This Blog is about How To Paint Woodcarvings using an acrylic paint that has been watered down. This method is often called a “washed” painting and is quite easy to do.
There are several different methods and ways to finish a woodcarving. We plan to cover others (like staining) in a later Blog.
Step-by-step Painting – How To Paint Woodcarvings:
Once your carving has been completed, make sure you preform a thorough cleanup. If the carving is dirty from handling it’s a good idea to wash it. Use tap water and spray on an all purpose cleaner (Simply Green is a good one.) Scrub it with a small nylon brush such as your spouse’s toothbrush. Rinse thoroughly and let dry. If the carving is really small you may want to consider screwing it to a “painting stick”. A painting stick is simply a dowel (1/2″ or larger) with a screw mounted on its end with the point sticking up.
- Apply a liberal coat of linseed oil and mineral spirits thinned to 50 / 50. After sitting for a few minutes wipe of the excess and then allow to dry overnight.
- Paint with an acrylic wash. Some carvers use a window cleaner (like Windex) to thin the acrylic paint instead of tap water. Using the glass cleaner makes the paint flow evenly and doesn’t raise the grain of the wood. By the way, this glass cleaner and water mixture is great for cleaning your paint brushes. Try using 1 part paint to 7 parts water/mixture first and add more paint if you find it too thin.
- This paint wash should be thin enough to let any grain in the wood show through.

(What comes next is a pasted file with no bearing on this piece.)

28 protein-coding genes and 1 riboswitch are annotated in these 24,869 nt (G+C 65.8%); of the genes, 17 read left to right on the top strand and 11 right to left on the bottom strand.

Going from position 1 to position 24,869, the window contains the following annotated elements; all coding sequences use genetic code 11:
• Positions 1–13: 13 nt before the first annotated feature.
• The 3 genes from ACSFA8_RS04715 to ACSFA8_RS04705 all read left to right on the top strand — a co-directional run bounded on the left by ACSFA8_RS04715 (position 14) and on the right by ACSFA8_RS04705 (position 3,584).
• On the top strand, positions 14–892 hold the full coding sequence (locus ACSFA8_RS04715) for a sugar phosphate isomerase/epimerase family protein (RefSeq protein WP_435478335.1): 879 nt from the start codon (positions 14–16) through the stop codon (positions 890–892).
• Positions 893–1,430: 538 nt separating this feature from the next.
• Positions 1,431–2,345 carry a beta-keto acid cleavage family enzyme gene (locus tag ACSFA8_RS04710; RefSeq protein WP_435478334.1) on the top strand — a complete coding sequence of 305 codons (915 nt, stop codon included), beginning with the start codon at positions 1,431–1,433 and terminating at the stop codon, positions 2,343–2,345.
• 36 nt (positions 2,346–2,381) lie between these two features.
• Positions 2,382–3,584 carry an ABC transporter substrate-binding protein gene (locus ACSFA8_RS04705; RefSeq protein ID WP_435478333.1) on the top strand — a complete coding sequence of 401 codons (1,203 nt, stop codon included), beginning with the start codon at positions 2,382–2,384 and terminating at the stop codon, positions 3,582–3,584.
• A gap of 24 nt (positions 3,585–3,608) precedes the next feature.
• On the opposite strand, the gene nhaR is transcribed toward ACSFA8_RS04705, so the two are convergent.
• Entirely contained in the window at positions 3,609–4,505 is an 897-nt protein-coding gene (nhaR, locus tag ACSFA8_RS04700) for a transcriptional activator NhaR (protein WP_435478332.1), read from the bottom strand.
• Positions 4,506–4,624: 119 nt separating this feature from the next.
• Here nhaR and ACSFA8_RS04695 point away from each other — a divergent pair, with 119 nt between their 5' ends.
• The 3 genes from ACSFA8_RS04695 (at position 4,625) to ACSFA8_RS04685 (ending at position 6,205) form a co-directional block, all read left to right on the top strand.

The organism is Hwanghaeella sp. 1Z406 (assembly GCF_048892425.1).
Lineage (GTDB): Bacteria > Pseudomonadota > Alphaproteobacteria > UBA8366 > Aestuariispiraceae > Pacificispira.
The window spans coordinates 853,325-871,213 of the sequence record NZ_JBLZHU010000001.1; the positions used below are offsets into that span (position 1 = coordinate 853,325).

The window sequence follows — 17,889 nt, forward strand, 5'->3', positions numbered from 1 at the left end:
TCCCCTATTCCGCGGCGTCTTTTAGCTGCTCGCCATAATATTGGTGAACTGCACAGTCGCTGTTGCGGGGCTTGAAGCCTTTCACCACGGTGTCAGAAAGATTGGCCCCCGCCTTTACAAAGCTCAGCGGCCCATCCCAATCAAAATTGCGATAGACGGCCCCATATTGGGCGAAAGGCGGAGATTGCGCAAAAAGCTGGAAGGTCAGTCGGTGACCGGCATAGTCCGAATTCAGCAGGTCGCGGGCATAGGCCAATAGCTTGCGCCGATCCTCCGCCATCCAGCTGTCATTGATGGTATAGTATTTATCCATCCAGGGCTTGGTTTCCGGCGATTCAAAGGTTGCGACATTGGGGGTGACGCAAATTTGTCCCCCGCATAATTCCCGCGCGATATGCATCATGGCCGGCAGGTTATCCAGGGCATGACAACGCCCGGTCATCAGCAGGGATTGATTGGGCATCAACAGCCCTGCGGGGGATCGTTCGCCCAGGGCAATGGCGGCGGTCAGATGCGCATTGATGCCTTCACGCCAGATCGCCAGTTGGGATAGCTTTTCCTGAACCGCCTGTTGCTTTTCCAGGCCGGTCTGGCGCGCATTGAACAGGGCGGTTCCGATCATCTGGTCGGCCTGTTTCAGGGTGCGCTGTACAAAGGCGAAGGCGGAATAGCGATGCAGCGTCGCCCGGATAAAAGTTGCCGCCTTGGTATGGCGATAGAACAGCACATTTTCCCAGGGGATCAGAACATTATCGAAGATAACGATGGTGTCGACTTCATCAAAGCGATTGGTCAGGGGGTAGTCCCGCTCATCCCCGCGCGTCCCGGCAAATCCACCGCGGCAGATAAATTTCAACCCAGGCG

- Don’t be afraid to choose imagination in your choice of colors. Mixing your own colors is another choice. Read more below!
- Let it sit and make sure the carving is thoroughly dry.
- Boiled linseed oil makes a good sealer sealer. Apply it with a brush and let it sit for 10 minutes then wipe it off with a paper towel.
Linseed oil is flammable and can combust. Be sure to follow the manufacturers instructions for disposing of paper towels, rags, etc.
JoSonja makes a great acrylic water-based paint and we have an extensive selection of colors.
As always, we welcome your comments and suggestions.
- Always start mixing with the lightest color first, and add darker colors in small amounts. The darker color is more prominent and therefore it doesn’t take very much in a mix.
- Try mixing the colors on a small piece of aluminum foil as there is no cleanup.
- Use an eyedropper to add the water to your paint.
- Test the paint mixture by painting on newspaper. The printing should be visible through the paint wash.
- Score the wood lightly between colors to keep them separate.
- Paint lighter colors first and darker colors will cover over the lighter paint.
- Paste wax also makes a good final sealer.